- 2011 – Joan Petersilia, Stanford University Law School
- 2012 – Friedrich Lösel, University of Cambridge
- 2013 – Lawrence Sherman, University of Cambridge and University of Maryland
- 2014 – David Weisburd, The Hebrew University and George Mason University
- 2015 – Denise Gottfredson, University of Maryland
- 2016- Doris MacKenzie, Pennsylvania State University
Award for Outstanding Experimental Field Trial:
This award recognizes a single research project or program that contributes significantly to criminological research and experimental science. To be eligible a study must have been conducted within the last five years. Additionally, all experiments published in the Journal of Experimental Criminology for the last two years will be considered for this award.
- 2011 – John Roman, Shannon Reid, Jay Reid, Aaron Chalfin, William Adams, and Carly Knight, Urban Institute
- 2012 – Karen Amendola et al., Police Foundation (see Karen Amendola discussing the Police Foundation shift work experiment here)
- 2013 – Jerry Ratcliffe, Travis Taniguchi, Elizabeth Groff, and Jennifer Wood for their “Philadelphia Foot Patrol Experiment.”
- 2014 – Lawrence Sherman and Heather Harris for their “Milwaukee Domestic Violence Experiment 23-Year Follow-Up”
- 2015 – Sara Heller, University of Pennsylvania, for the Chicago Summer Jobs Trial
- 2016- Robert J. Kane, Drexel University, Michael D. White, Arizona State University & Justin Ready, Griffith University for the TASER® Exposure and Cognitive Impairment trials.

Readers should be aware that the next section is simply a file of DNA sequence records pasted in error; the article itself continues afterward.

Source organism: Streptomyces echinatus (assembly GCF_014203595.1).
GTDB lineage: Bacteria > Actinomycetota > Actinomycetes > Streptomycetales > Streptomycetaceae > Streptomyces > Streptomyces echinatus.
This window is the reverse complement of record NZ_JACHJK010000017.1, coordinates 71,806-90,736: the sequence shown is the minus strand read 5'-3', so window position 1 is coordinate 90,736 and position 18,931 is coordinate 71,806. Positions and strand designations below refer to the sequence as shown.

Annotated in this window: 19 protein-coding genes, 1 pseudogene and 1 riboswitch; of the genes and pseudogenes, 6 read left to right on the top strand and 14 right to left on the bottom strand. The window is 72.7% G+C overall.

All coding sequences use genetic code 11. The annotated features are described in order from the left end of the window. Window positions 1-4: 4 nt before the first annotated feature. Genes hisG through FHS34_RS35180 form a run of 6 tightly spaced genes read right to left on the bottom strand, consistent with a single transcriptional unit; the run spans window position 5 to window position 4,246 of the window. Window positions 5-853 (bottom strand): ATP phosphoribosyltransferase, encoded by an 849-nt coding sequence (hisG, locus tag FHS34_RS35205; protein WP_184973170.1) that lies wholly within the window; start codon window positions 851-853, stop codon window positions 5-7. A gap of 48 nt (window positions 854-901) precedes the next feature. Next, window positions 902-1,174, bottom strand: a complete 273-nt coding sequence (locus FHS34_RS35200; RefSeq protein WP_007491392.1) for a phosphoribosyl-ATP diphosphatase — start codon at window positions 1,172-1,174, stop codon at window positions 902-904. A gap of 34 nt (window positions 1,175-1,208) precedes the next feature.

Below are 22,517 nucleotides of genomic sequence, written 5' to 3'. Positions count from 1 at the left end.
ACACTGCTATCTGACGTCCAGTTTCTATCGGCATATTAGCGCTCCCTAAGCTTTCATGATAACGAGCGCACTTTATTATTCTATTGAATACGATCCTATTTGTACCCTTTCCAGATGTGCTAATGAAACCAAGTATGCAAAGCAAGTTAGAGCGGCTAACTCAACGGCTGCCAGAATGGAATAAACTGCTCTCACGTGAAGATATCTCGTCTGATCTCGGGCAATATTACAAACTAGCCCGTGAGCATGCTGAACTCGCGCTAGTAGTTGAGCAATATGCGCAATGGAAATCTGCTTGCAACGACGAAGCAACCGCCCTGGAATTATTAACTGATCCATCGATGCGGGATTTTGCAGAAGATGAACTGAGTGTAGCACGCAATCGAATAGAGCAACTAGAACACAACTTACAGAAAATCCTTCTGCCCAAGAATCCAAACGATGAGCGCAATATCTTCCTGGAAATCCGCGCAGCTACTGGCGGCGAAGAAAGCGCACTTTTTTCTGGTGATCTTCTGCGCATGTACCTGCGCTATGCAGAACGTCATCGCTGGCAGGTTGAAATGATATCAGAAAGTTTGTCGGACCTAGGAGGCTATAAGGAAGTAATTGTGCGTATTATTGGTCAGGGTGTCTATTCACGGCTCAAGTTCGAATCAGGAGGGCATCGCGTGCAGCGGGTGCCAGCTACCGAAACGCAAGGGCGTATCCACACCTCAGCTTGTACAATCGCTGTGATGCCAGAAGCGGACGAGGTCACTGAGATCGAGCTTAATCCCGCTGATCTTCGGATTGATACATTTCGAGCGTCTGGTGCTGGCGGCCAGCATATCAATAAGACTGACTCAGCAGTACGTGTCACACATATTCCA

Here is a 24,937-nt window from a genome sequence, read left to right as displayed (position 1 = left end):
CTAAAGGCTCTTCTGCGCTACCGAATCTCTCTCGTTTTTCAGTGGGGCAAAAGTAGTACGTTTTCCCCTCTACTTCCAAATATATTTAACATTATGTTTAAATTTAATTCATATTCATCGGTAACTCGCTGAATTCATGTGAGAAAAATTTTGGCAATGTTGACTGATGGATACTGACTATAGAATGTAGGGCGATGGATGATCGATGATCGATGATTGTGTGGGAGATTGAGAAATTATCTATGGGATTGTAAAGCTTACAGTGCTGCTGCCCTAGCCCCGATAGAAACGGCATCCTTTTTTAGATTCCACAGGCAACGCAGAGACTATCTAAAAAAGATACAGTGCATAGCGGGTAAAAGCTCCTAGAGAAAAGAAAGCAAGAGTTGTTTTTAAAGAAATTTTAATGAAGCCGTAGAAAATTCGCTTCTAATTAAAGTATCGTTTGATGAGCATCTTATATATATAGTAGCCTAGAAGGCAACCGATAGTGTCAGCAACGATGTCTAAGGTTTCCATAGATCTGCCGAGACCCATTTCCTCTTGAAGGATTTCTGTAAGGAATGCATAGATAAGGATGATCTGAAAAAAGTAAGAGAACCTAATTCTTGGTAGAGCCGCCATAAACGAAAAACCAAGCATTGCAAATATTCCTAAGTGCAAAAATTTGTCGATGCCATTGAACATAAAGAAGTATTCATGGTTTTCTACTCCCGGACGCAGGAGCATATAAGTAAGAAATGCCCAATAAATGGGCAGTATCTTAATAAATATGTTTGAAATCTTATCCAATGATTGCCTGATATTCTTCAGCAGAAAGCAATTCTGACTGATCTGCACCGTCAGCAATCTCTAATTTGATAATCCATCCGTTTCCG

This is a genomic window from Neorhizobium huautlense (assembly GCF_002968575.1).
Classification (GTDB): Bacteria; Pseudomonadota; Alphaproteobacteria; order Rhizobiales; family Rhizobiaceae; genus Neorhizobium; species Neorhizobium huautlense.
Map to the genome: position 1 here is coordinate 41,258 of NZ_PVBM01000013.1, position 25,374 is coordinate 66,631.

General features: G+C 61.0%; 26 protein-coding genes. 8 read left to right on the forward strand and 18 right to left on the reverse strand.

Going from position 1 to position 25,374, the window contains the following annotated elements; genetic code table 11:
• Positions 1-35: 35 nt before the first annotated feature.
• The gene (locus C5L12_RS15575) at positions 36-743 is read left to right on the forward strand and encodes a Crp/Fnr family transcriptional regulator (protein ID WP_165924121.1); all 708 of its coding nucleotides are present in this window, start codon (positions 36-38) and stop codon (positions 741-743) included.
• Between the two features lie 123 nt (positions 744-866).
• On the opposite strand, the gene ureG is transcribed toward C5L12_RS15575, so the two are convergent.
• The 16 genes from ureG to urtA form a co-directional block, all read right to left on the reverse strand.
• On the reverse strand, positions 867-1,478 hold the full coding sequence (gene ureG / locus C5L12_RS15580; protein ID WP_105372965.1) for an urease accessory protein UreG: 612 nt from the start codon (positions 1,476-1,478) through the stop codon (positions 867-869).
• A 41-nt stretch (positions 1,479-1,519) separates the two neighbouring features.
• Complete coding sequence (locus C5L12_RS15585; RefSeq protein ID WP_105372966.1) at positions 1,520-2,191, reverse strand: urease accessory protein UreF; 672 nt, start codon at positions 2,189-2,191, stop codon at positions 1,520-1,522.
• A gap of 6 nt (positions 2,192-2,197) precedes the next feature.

Student Paper Award:
This award is given for an outstanding paper involving experimental field trials, or theoretical or policy questions in the area of experimental criminology. The paper must be submitted for review while a student is enrolled in a recognized PhD program in criminology or criminal justice, or a related field. The paper can be “under review” or it can be a manuscript published up to one year prior to the year of the award. Students may submit co-authored papers, although the student must be the first author. The student paper award also includes a $500 cash award.
- 2011 – No award given
- 2012 – Cody Telep et al., George Mason University, for “How much time should the police spend at crime hot spots? Answers from a police agency directed randomized field trial in Sacramento, California.”
- 2013 – Matthew Nelson, Alese Wooditch and Lisa Dario, George Mason University/Arizona State University, for “Sample size, effect size, and statistical power: A replication study of Weisburd’s paradox.”
- 2014 – Evan Sorg et al., Temple University, for “Boundary adherence during place-based policing evaluations.”
- 2015 – Angela M. Jones et al., John Jay College, for “Sensitizing jurors to factors influencing the accuracy of eyewitness identification: Assessing the effectiveness of the Henderson instructions.”
- 2016- Adam Dunbar, with Charis E. Kubrin and Nicholas Scurich, University of California, Irvine for “The Threatening Nature of ‘Rap’ Music.”